DIA Report on Houthi Attacks and Pressure on International Trade

June 13, 2024 9:34 AM

The following is the June 13, 2024, Defense Intelligence Agency report, Yemen: Houthi Attacks Placing Pressure on International Trade.

From the report

Since November 2023, the Houthis have conducted dozens of attacks on commercial ships transiting the Red Sea, endangering civilian crews and threatening freedom of navigation through a critical global transportation route. The Houthis are non-state actors in Yemen who have used Iran’s support to gradually expand their military capabilities since at least 2015. In early December 2023, the Houthis threatened to attack any ships that they believed were heading to Israeli ports, though many of their attacks both before and since have been against civilian ships with either tenuous or no known Israeli affiliations or port calls.

Since mid-December 2023, the Houthis have also threatened to attack ships affiliated with the United States and its allies, including members of Operation PROSPERITY GUARDIAN, a multinational initiative to protect international freedom of navigation in the Red Sea.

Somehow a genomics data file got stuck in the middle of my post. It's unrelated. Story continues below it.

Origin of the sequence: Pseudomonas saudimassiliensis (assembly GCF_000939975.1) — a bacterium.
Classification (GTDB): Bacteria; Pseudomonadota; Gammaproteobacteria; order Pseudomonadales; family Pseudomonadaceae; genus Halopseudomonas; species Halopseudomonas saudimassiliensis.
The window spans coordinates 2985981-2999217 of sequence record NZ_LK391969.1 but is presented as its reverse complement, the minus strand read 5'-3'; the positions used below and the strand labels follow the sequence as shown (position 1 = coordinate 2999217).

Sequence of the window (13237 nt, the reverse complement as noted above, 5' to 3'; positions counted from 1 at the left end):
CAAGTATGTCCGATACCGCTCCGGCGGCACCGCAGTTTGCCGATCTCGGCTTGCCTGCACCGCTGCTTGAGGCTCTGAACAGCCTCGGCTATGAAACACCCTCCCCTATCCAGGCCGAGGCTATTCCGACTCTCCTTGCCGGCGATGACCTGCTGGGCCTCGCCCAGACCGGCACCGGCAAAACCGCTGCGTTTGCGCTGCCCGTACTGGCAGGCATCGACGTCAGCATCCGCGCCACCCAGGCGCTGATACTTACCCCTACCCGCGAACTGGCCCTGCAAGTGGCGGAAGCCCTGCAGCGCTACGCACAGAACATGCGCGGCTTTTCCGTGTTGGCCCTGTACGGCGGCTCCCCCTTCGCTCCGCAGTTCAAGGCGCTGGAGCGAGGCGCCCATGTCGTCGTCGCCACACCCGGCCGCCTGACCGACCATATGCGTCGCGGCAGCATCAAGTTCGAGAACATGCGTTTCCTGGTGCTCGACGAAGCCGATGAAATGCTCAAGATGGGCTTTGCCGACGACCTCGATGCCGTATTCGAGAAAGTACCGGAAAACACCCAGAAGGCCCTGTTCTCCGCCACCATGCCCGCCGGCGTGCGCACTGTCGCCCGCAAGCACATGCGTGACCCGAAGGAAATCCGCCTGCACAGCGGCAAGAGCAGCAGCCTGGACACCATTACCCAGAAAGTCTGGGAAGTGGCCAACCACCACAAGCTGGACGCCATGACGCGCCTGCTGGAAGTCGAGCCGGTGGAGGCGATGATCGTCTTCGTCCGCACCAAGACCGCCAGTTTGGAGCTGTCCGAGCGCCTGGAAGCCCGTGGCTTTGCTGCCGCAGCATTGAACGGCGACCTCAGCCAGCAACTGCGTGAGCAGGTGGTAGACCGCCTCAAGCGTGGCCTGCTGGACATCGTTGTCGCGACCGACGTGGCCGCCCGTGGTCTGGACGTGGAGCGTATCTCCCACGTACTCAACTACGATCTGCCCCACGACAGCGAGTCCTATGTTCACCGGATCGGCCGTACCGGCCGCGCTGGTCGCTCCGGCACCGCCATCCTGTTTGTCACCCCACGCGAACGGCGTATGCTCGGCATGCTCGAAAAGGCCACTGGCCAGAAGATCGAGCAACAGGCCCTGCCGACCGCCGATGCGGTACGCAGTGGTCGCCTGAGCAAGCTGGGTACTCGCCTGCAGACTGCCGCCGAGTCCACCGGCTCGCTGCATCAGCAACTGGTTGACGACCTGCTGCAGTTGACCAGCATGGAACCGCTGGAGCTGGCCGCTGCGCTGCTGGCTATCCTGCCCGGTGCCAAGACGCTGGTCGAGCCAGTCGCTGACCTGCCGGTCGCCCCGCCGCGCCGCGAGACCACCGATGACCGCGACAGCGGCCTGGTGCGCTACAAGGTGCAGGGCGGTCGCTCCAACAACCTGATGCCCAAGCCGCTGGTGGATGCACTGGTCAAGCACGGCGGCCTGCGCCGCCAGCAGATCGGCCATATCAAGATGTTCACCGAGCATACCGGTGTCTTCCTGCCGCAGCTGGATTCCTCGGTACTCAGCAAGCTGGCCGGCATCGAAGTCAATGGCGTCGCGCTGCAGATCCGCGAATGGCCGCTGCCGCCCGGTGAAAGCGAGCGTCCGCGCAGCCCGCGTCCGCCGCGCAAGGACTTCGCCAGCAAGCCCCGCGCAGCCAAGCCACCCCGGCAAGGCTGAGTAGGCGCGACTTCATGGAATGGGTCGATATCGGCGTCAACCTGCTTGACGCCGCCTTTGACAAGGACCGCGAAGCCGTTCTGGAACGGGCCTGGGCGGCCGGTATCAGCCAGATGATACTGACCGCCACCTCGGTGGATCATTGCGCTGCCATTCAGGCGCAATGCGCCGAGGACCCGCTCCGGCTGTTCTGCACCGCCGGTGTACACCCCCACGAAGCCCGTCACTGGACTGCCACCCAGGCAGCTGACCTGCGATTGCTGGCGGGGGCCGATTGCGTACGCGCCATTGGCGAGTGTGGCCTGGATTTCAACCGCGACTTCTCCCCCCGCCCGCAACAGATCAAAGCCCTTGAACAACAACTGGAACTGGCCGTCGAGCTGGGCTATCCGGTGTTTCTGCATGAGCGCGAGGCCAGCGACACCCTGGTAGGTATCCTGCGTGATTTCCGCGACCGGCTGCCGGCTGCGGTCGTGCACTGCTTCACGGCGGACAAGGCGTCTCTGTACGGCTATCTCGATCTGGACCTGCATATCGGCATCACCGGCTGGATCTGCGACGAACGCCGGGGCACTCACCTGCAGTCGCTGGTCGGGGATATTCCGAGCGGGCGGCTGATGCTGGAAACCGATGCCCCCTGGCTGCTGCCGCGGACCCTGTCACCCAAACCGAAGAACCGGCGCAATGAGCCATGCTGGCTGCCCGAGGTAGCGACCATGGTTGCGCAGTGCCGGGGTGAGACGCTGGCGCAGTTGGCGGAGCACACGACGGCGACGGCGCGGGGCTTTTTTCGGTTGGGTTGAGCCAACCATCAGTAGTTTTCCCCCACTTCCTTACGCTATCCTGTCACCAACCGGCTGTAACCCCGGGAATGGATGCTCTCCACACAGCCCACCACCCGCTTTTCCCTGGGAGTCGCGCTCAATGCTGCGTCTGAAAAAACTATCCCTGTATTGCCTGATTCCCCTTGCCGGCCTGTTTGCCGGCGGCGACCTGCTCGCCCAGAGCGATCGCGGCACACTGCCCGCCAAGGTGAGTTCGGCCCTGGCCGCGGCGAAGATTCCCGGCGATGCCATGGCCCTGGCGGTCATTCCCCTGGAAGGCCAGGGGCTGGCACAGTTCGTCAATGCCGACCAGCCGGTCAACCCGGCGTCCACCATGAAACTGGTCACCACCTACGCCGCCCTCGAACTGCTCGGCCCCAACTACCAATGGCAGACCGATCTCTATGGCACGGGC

Despite seeking international legitimacy, Houthi actions have damaged regional security, impeded international humanitarian relief efforts, and put stress on global maritime trade.

DIA Graphic

Economic Implications of Houthi Attacks:

  • As of mid-February, container shipping through Red Sea had declined by approximately 90% since December 2023; shipping via the Red Sea typically accounts for approximately 10-15% of international maritime trade. Effects have been less severe in other shipping sectors carrying commodities on bulkers and tankers.
  • Alternate shipping routes around Africa add about 11,000 nautical miles, 1-2 weeks of transit time, and approximately $1 million in fuel costs for each voyage.
  • For many shipping companies, the combined costs of crew bonuses, war risk insurance (roughly 1000% more than pre-war costs), and Suez transit fees make the additional time and financial costs traveling around Africa less expensive by comparison.
  • Threats to Red Sea transits are compounding ongoing stress to global maritime shipping caused by interruptions at the Panama Canal due to drought22 » As of mid-February, insurance premiums for Red Sea transits have risen to 0.7-1.0% of a ship’s total value, compared to less than 0.1% before December 2023.
  • As of February, humanitarian relief for Sudan and Yemen is being delayed by weeks and costing aid organizations more because of longer routes around Africa.

Download the document here.

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